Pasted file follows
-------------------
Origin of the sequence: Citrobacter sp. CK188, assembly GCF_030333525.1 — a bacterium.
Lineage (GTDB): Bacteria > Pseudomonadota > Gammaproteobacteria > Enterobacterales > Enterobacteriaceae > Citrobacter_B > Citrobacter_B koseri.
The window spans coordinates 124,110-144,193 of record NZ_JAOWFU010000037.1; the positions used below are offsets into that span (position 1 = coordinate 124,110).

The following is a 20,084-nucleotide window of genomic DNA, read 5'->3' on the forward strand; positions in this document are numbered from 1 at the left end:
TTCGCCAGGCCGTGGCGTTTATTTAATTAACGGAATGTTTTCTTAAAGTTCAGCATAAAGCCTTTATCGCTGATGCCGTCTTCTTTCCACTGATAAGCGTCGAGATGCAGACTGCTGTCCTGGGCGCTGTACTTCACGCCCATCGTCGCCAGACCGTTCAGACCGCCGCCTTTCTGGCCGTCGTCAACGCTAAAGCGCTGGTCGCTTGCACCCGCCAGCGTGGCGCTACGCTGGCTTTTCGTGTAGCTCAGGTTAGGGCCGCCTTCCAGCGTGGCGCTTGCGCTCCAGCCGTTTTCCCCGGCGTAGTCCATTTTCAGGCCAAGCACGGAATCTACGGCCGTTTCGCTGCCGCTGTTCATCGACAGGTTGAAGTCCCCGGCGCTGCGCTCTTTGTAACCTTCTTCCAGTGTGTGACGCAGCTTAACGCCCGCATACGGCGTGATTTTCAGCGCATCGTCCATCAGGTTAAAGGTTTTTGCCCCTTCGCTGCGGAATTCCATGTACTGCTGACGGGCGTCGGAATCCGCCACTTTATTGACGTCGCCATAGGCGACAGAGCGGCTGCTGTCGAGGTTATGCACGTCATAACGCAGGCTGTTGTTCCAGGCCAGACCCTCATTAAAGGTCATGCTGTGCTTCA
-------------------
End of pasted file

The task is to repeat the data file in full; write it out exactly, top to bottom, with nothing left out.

Origin of the sequence: Citrobacter sp. CK188, assembly GCF_030333525.1 — a bacterium.
Lineage (GTDB): Bacteria > Pseudomonadota > Gammaproteobacteria > Enterobacterales > Enterobacteriaceae > Citrobacter_B > Citrobacter_B koseri.
The window spans coordinates 124,110-144,193 of record NZ_JAOWFU010000037.1; the positions used below are offsets into that span (position 1 = coordinate 124,110).

The following is a 20,084-nucleotide window of genomic DNA, read 5'->3' on the forward strand; positions in this document are numbered from 1 at the left end:
TTCGCCAGGCCGTGGCGTTTATTTAATTAACGGAATGTTTTCTTAAAGTTCAGCATAAAGCCTTTATCGCTGATGCCGTCTTCTTTCCACTGATAAGCGTCGAGATGCAGACTGCTGTCCTGGGCGCTGTACTTCACGCCCATCGTCGCCAGACCGTTCAGACCGCCGCCTTTCTGGCCGTCGTCAACGCTAAAGCGCTGGTCGCTTGCACCCGCCAGCGTGGCGCTACGCTGGCTTTTCGTGTAGCTCAGGTTAGGGCCGCCTTCCAGCGTGGCGCTTGCGCTCCAGCCGTTTTCCCCGGCGTAGTCCATTTTCAGGCCAAGCACGGAATCTACGGCCGTTTCGCTGCCGCTGTTCATCGACAGGTTGAAGTCCCCGGCGCTGCGCTCTTTGTAACCTTCTTCCAGTGTGTGACGCAGCTTAACGCCCGCATACGGCGTGATTTTCAGCGCATCGTCCATCAGGTTAAAGGTTTTTGCCCCTTCGCTGCGGAATTCCATGTACTGCTGACGGGCGTCGGAATCCGCCACTTTATTGACGTCGCCATAGGCGACAGAGCGGCTGCTGTCGAGGTTATGCACGTCATAACGCAGGCTGTTGTTCCAGGCCAGACCCTCATTAAAGGTCATGCTGTGCTTCA